I was raised in Dracut, Massachusetts. In my freshman year of high school I was really involved in the art program that they had there. I remember being really enthralled by a book I found about Picasso and Cubism. You could say he was my first influence. I loved the color and composition he used in his paintings. I recall too, a friend of mine dissing him because of his abstraction and saying how a two year old could do that! How false that statement has come to be in my own investigation in abstraction. How sad I was when the art program was cut for the following year and years to come at the school. I now live in Fitchburg but my studio is in West Concord, MA.
I started working with wax about 7 1/2 years ago. I took a workshop being offered in the medium and was extremely fascinated. I have been captivated by it ever since. My process when creating art is a very intuitive one. I usually start by just making marks or laying down color. I then respond to these with yet more mark making. I use a combination of wax, oil sticks, dry pigments, shellac, powdered graphite and gold transfers. It is only until the painting is finished that I understand its full implications. One example of a painting that I worked on and had no idea what it was until the end was “Apparition”. It wasn’t until I put the final mark on the piece and stepped back that I realized it was a torso! The work just flows from me. I do not try to direct it. I hardly ever sketch or plan a painting in advance. I like to let the energy in me just release itself into the painting.
I think I have mostly always worked in this fashion. When I try to plan a piece the work tends to look a bit contrived versus when I just let it come to me. I can have an idea in mind in conjunction with the materials I want to use that will help me create a work that fits within a series of works.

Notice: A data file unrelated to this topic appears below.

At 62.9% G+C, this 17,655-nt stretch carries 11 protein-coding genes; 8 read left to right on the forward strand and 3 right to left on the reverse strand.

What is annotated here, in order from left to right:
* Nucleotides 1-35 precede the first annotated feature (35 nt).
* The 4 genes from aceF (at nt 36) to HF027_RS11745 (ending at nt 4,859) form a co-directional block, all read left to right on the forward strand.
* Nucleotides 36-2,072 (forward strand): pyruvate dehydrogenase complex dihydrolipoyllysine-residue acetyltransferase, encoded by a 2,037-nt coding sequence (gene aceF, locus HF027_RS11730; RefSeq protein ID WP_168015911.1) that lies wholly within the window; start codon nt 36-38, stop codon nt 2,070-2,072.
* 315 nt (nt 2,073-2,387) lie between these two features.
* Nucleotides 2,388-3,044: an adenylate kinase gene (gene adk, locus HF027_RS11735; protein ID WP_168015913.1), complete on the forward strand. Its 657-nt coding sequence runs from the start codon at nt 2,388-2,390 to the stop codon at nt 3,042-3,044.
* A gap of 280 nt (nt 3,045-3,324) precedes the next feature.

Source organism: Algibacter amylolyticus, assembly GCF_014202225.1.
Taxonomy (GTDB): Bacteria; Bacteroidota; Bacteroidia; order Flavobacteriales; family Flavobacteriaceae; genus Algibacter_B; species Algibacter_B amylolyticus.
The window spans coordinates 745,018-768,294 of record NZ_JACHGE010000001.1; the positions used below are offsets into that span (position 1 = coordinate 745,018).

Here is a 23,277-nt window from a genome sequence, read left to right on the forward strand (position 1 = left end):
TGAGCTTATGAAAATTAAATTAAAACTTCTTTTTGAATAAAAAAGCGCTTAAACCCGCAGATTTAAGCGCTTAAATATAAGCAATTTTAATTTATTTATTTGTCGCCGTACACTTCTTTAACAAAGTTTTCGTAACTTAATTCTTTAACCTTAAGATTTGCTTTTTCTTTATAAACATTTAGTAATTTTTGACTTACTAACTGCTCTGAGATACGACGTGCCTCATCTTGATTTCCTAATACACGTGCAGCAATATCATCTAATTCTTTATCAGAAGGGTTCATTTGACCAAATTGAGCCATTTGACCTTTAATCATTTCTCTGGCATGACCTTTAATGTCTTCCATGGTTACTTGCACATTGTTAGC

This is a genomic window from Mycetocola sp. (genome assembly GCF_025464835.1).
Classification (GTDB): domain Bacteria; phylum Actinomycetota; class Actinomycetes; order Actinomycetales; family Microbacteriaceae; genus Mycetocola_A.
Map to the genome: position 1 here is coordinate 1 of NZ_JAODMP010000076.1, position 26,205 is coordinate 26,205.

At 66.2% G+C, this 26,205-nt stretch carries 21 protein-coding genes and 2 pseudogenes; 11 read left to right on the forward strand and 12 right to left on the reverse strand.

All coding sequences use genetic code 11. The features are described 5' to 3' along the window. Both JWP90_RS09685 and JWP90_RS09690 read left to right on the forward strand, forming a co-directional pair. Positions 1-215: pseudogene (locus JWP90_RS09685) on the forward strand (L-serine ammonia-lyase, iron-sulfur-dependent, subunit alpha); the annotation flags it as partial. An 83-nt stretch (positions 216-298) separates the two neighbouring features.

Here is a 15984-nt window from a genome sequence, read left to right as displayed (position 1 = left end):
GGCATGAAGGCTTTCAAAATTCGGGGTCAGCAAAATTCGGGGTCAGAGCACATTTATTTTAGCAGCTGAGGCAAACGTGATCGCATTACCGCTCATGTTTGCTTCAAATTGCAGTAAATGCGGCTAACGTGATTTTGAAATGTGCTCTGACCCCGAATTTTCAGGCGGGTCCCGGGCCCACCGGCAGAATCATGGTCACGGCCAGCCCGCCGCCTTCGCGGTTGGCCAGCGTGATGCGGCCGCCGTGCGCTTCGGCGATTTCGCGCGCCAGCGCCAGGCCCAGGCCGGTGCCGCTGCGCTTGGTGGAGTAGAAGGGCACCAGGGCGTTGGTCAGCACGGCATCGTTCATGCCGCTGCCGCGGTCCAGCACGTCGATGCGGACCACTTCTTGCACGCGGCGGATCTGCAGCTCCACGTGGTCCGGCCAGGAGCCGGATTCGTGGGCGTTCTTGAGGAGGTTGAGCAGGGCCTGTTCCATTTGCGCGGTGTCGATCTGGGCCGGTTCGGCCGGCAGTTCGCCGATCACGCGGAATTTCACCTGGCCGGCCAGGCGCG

Most of my inspirations come from my relationships with both people and nature. Right now I am working on a series of boxes… I think they lend themselves to many things. First off, they tend to resemble the figure itself. But if we think about the box, a box is something we put things in. It is used to separate, to compartmentalize, to create boundaries. We do that with objects, yes. But what about feelings, memories, and thoughts? Are we in a way, “boxes”? In my imagery, these boxes lean on each other. Could these relationships be a supportive leaning or something negative? In the encaustic pieces, some of the actual structures seem to deteriorate, perhaps suggesting dissolving or uncertain relationships.
Then we can think of what is inside verses outside the box. First, are we inside or outside the box? And then who, if anyone, is placing us there and just what does that mean?? Then there is the ritual of stacking the boxes, which suggests obsession and a sense of being overwhelmed. On the other hand, the boxes in these paintings are inclined to balance in space, suggesting a source of strength and stability.